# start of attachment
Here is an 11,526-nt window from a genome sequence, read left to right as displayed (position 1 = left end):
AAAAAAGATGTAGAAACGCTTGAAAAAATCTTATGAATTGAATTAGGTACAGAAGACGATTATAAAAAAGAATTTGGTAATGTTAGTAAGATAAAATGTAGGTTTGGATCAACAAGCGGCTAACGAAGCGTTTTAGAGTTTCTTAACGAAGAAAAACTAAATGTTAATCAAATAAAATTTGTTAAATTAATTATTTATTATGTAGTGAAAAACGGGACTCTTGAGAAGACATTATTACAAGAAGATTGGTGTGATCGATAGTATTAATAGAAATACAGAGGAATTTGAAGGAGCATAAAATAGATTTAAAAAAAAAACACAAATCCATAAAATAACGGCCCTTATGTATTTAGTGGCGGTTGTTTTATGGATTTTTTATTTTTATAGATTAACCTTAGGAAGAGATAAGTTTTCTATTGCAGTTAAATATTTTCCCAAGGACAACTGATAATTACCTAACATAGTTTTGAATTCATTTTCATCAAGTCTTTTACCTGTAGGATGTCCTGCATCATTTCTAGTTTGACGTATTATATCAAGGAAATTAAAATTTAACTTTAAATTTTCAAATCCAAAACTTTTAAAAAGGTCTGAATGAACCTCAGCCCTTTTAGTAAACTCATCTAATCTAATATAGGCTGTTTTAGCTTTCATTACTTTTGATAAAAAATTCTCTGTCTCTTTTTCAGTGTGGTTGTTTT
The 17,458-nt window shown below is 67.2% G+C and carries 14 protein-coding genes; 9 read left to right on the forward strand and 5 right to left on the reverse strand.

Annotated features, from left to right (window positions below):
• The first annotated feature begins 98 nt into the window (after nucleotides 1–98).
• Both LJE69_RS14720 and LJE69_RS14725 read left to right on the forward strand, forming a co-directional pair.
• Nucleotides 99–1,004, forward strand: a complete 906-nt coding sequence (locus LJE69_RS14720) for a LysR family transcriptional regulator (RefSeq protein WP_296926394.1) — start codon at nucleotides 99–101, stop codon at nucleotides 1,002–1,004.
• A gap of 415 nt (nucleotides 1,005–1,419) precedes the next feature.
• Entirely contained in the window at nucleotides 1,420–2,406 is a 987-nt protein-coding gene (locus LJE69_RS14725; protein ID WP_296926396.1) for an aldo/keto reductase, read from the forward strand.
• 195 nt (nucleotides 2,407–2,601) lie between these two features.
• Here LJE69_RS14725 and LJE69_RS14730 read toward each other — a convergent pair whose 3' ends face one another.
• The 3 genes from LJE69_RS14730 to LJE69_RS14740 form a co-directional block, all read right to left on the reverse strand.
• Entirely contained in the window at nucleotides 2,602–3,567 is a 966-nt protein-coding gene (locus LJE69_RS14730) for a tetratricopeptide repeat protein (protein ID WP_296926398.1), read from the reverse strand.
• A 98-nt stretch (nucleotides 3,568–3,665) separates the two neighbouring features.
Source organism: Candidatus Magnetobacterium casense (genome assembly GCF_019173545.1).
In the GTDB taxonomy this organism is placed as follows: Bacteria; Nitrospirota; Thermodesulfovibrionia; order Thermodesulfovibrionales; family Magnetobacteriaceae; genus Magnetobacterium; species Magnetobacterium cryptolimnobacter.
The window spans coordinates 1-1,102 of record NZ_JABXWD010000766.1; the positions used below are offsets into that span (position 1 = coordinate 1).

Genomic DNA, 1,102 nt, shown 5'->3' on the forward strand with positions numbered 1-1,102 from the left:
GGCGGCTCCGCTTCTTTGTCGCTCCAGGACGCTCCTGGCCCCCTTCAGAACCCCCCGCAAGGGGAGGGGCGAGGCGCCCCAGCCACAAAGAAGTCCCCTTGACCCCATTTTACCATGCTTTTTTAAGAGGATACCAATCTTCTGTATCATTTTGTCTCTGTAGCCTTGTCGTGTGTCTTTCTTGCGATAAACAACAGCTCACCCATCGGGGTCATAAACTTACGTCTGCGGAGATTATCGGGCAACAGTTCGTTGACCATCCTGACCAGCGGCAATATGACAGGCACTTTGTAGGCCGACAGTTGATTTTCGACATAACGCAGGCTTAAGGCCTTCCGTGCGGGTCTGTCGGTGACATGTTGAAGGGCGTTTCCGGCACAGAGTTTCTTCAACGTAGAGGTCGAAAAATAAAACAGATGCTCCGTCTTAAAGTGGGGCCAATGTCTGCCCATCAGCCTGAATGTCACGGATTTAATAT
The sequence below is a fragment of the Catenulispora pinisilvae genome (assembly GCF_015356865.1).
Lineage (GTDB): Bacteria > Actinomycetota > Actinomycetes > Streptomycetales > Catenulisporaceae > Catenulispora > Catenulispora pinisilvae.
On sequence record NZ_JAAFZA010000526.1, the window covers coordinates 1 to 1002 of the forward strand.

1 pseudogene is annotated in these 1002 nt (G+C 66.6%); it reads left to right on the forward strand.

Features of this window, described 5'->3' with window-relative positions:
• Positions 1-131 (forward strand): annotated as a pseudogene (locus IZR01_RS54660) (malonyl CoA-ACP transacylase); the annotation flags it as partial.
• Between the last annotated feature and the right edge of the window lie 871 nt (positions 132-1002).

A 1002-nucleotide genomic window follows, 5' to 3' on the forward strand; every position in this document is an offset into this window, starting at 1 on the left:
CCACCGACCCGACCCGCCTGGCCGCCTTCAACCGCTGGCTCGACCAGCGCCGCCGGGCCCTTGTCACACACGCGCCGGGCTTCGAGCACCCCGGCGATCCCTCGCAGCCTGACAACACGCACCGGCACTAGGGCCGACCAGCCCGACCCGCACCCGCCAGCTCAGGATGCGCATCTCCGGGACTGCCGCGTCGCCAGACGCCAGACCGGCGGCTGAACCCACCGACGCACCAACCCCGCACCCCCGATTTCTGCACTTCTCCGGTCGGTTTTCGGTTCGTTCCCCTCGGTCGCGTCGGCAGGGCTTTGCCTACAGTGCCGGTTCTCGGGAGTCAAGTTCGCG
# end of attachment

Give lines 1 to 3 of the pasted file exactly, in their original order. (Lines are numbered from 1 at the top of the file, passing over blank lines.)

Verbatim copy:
Here is an 11,526-nt window from a genome sequence, read left to right as displayed (position 1 = left end):
AAAAAAGATGTAGAAACGCTTGAAAAAATCTTATGAATTGAATTAGGTACAGAAGACGATTATAAAAAAGAATTTGGTAATGTTAGTAAGATAAAATGTAGGTTTGGATCAACAAGCGGCTAACGAAGCGTTTTAGAGTTTCTTAACGAAGAAAAACTAAATGTTAATCAAATAAAATTTGTTAAATTAATTATTTATTATGTAGTGAAAAACGGGACTCTTGAGAAGACATTATTACAAGAAGATTGGTGTGATCGATAGTATTAATAGAAATACAGAGGAATTTGAAGGAGCATAAAATAGATTTAAAAAAAAAACACAAATCCATAAAATAACGGCCCTTATGTATTTAGTGGCGGTTGTTTTATGGATTTTTTATTTTTATAGATTAACCTTAGGAAGAGATAAGTTTTCTATTGCAGTTAAATATTTTCCCAAGGACAACTGATAATTACCTAACATAGTTTTGAATTCATTTTCATCAAGTCTTTTACCTGTAGGATGTCCTGCATCATTTCTAGTTTGACGTATTATATCAAGGAAATTAAAATTTAACTTTAAATTTTCAAATCCAAAACTTTTAAAAAGGTCTGAATGAACCTCAGCCCTTTTAGTAAACTCATCTAATCTAATATAGGCTGTTTTAGCTTTCATTACTTTTGATAAAAAATTCTCTGTCTCTTTTTCAGTGTGGTTGTTTT
The 17,458-nt window shown below is 67.2% G+C and carries 14 protein-coding genes; 9 read left to right on the forward strand and 5 right to left on the reverse strand.